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Kynurenine 3-monoxygenase in blood ameloriates neurodegeneration

Zwilling, Daniel and Huang, Shao-Yi and Guidetti, Paolo and Lee, Jason and Truong, Jennifer and Andrews-Zwilling, Yaisa and Hsieh, Eric and Louie, Jamie and Wu, Tiffany and Scearce-Levie, Kimberly and Wu, Hui-Qiu and Patrick, Christina and Adame, Anthony and Giorgini, Flaviano and Moussaoui, Saliha and Laue, Grit and Rassoulpour, Arash and Huang, Yadong and Muchowski, Joseph M and Masliah, Eliezer and Schwarcz, Robert and Muchowski, Paul J (2011) Kynurenine 3-monoxygenase in blood ameloriates neurodegeneration. Cell, 145 (6). pp. 863-874. ISSN 0092-8674

Abstract

Metabolites in the kynurenine pathway, generated by tryptophan degradation, are thought to play an important role in neurodegenerative disorders, including Alzheimer's and Huntington's diseases. In these disorders, glutamate receptor-mediated excitotoxicity and free radical formation have been correlated with decreased levels of the neuroprotective metabolite kynurenic acid. Here, we describe the synthesis and characterization of JM6, a small-molecule prodrug inhibitor of kynurenine 3-monooxygenase (KMO). Chronic oral administration of JM6 inhibits KMO in the blood, increasing kynurenic acid levels and reducing extracellular glutamate in the brain. In a transgenic mouse model of Alzheimer's disease, JM6 prevents spatial memory deficits, anxiety-related behavior, and synaptic loss. JM6 also extends life span, prevents synaptic loss, and decreases microglial activation in a mouse model of Huntington's disease. These findings support a critical link between tryptophan metabolism in the blood and neurodegeneration, and they provide a foundation for treatment of neurodegenerative diseases.

Item Type: Article
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Additional Information: JM6 is patented by Dr Paul J. Muchowski et al. (Gladstone Institute of Neurological Disease, University of California, San Francisco, California, 94158, USA). Data generated in different academic laboratories (see below list of authors) Novartis contribution : limited to some support on pharmacokinetics and some pharmacodynamics data. No metabolism studies and no contribution in full profiling of JM6 compound (eg in relation to pro-drug claims). The academic authors remain responsible of their conclusion Authors of the paper: Daniel Zwilling1,*, Shao-Yi Huang1,2,*, Paolo Guidetti3, Jason Lee1, Jennifer Truong1, Yaisa Andrews-Zwilling1, Eric Hsieh1, Jamie Louie1, Tiffany Wu1, Kimberly Scearce-Levie1, Hui-Qiu Wu2, Christina Patrick3, Anthony Adame3, Flaviano Giorgini4, Saliha Moussaoui5, Grit Laue5, Arash Rassoulpour6, Yadong Huang1, Joseph M. Muchowski1, Eliezer Masliah3, Robert Schwarcz3 & Paul J. Muchowski1,2,7** 1Gladstone Institute of Neurological Disease, University of California, San Francisco, California, 94158, USA 2Taube-Koret Center for Huntington’s Disease Research, San Francisco, California, 94158, USA 3Maryland Psychiatric Research Center, University of Maryland School of Medicine, Baltimore, Maryland 21228, USA 3Department of Neurosciences, University of California, San Diego, La Jolla, California, 92093, USA 4Department of Genetics, University of Leicester, Leicester LE1 7RH, UK 5Novartis Institutes for BioMedical Research, CH-4002 Basel, Switzerland 6Brains On-Line BV, Antonius Deusinglaan 1, 9713 AV Groningen, The Netherlands 7Department of Biochemistry and Biophysics, and Department of Neurology, University of California, San Francisco, California, 94158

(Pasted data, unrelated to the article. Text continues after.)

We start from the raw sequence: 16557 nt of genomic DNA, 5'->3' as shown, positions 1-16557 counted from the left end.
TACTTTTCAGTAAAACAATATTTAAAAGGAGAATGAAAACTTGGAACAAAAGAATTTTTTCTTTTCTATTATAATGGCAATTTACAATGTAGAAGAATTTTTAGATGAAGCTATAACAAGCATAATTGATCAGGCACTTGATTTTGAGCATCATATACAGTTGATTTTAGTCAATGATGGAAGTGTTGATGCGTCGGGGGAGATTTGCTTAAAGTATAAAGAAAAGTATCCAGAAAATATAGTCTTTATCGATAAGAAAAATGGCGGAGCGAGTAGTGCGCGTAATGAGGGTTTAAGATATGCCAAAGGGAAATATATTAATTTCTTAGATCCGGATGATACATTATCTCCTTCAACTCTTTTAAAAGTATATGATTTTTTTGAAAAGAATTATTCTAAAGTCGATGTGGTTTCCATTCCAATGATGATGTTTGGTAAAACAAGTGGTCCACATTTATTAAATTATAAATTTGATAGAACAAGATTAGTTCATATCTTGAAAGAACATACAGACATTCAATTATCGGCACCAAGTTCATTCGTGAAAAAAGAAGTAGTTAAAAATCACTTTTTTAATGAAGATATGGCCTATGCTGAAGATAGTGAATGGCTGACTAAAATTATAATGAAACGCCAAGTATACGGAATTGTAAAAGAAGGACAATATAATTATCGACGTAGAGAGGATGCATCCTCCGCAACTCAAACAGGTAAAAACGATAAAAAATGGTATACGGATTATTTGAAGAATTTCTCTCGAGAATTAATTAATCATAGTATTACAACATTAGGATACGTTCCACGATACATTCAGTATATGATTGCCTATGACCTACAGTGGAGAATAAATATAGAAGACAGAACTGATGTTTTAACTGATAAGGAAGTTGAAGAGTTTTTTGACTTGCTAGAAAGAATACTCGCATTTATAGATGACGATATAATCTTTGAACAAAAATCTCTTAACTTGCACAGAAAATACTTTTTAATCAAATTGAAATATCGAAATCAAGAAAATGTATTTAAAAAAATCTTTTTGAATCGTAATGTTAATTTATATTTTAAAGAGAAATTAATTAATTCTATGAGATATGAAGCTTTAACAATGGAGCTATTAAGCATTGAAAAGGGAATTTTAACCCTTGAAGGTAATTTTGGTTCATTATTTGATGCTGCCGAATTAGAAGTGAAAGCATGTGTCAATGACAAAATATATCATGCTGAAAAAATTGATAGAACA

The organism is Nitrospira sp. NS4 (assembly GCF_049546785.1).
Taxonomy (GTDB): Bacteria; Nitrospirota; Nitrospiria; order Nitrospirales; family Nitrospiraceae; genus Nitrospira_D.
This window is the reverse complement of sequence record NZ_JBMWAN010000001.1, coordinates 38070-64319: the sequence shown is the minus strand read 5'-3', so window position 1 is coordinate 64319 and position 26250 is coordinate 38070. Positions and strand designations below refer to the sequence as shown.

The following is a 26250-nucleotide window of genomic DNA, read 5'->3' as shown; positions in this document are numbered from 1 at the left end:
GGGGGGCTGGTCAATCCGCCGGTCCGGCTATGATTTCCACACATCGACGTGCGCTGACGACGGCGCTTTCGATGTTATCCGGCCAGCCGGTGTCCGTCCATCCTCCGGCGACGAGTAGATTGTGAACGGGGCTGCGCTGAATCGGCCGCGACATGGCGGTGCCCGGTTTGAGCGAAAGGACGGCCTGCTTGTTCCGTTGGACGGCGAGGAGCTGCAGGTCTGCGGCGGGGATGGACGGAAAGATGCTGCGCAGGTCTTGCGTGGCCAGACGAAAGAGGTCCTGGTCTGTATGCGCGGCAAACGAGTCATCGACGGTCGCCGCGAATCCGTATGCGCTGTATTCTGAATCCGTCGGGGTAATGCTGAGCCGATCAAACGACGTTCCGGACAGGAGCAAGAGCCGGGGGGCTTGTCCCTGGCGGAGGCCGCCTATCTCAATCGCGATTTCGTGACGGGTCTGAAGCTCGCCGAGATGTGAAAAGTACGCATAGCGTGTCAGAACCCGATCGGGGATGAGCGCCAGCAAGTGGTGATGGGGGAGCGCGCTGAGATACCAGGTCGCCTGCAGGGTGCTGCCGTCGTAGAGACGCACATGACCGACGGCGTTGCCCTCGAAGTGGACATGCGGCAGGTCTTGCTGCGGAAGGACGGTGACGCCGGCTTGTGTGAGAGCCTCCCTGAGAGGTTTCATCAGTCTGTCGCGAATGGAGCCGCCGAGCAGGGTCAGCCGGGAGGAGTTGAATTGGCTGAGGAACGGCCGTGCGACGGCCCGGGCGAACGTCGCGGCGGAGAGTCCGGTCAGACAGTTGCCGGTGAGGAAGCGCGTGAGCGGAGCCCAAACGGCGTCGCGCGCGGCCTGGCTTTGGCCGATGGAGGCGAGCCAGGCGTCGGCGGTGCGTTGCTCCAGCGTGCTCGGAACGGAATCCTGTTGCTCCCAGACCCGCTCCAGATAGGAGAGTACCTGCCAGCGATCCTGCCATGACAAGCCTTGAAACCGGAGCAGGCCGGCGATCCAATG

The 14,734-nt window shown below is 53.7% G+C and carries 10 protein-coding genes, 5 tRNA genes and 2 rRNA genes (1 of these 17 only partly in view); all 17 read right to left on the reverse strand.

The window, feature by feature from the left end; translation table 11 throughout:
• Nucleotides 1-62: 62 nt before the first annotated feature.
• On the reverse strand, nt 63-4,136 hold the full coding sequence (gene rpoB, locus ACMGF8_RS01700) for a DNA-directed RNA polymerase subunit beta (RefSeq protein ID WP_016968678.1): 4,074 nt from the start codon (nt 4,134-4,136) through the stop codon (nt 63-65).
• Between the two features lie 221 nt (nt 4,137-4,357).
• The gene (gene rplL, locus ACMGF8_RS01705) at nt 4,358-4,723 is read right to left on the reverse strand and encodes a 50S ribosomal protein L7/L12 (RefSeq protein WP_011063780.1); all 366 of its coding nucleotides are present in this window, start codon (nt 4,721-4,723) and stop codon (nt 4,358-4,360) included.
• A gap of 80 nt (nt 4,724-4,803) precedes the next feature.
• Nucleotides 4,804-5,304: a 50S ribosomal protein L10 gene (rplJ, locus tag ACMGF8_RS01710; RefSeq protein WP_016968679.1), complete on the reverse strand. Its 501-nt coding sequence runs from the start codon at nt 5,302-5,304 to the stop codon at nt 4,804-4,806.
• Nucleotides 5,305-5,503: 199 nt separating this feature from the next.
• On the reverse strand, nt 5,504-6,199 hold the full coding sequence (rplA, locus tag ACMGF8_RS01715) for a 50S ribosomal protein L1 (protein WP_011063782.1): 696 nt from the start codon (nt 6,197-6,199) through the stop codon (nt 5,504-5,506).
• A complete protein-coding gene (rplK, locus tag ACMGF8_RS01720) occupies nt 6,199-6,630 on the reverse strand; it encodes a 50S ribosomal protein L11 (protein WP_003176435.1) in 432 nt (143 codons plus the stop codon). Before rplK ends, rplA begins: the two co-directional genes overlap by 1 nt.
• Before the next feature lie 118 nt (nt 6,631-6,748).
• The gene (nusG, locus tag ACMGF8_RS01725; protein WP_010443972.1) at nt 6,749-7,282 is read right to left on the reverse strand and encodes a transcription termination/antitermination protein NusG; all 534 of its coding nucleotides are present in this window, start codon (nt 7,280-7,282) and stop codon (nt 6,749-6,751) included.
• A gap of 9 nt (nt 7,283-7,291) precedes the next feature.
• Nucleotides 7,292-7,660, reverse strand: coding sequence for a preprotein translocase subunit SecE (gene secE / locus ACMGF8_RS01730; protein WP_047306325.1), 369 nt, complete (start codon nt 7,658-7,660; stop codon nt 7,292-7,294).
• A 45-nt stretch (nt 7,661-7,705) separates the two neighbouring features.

Keywords: kynurenine 3-monooxygenase (KMO), tryptophan degradation, excitotoxicity, neurodegeneration, KMO inhibitor JM6, Huntington's disease, Alzheimer's disease
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Date Deposited: 13 Oct 2015 13:15
Last Modified: 13 Oct 2015 13:15
URI: https://oak.novartis.com/id/eprint/4049

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